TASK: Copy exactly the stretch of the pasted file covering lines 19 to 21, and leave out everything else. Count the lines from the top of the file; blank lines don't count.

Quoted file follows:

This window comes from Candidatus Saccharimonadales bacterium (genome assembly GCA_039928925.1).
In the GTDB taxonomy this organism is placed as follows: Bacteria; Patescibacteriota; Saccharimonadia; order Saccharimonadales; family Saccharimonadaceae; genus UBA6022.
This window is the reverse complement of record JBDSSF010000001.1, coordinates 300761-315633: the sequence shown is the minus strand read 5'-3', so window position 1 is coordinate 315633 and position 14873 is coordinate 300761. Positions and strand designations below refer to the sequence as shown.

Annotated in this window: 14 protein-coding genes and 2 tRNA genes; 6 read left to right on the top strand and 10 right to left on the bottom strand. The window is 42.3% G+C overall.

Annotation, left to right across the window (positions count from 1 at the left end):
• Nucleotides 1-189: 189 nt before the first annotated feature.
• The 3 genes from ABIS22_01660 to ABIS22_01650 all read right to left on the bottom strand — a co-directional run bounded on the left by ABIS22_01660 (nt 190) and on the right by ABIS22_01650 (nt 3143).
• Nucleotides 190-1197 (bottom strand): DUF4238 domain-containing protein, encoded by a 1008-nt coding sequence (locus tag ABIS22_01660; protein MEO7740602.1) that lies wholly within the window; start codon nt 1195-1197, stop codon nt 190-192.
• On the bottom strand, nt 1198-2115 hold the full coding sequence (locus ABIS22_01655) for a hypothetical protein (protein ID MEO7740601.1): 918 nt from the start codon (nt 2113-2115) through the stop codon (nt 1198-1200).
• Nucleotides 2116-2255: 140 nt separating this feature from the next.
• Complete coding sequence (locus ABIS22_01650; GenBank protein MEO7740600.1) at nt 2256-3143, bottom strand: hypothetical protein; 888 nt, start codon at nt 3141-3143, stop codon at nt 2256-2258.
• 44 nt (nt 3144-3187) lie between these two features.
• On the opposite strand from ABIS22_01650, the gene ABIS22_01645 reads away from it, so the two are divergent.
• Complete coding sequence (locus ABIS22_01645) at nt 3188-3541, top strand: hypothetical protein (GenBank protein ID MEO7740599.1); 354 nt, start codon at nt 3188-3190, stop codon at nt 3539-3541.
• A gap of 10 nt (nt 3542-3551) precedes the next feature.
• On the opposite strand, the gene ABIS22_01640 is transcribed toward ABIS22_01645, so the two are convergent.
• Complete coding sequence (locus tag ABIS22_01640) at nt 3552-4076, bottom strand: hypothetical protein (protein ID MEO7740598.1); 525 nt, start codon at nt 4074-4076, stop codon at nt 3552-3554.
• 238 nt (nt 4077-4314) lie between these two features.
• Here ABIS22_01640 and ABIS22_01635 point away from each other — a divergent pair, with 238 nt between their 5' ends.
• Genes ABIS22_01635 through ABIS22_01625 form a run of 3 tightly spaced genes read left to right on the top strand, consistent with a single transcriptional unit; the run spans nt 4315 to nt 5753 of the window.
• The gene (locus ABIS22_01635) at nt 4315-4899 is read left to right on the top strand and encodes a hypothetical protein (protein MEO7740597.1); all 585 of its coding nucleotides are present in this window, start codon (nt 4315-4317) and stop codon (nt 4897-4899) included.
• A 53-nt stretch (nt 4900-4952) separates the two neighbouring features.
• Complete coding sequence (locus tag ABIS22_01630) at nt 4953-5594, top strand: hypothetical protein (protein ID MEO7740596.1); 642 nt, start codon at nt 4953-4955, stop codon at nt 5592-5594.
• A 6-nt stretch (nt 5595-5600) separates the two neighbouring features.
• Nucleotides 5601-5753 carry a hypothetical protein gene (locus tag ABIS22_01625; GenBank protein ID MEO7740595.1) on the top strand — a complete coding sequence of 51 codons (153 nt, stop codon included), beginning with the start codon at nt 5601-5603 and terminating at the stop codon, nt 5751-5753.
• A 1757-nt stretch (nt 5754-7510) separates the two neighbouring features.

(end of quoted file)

• Here ABIS22_01640 and ABIS22_01635 point away from each other — a divergent pair, with 238 nt between their 5' ends.
• Genes ABIS22_01635 through ABIS22_01625 form a run of 3 tightly spaced genes read left to right on the top strand, consistent with a single transcriptional unit; the run spans nt 4315 to nt 5753 of the window.
• The gene (locus ABIS22_01635) at nt 4315-4899 is read left to right on the top strand and encodes a hypothetical protein (protein MEO7740597.1); all 585 of its coding nucleotides are present in this window, start codon (nt 4315-4317) and stop codon (nt 4897-4899) included.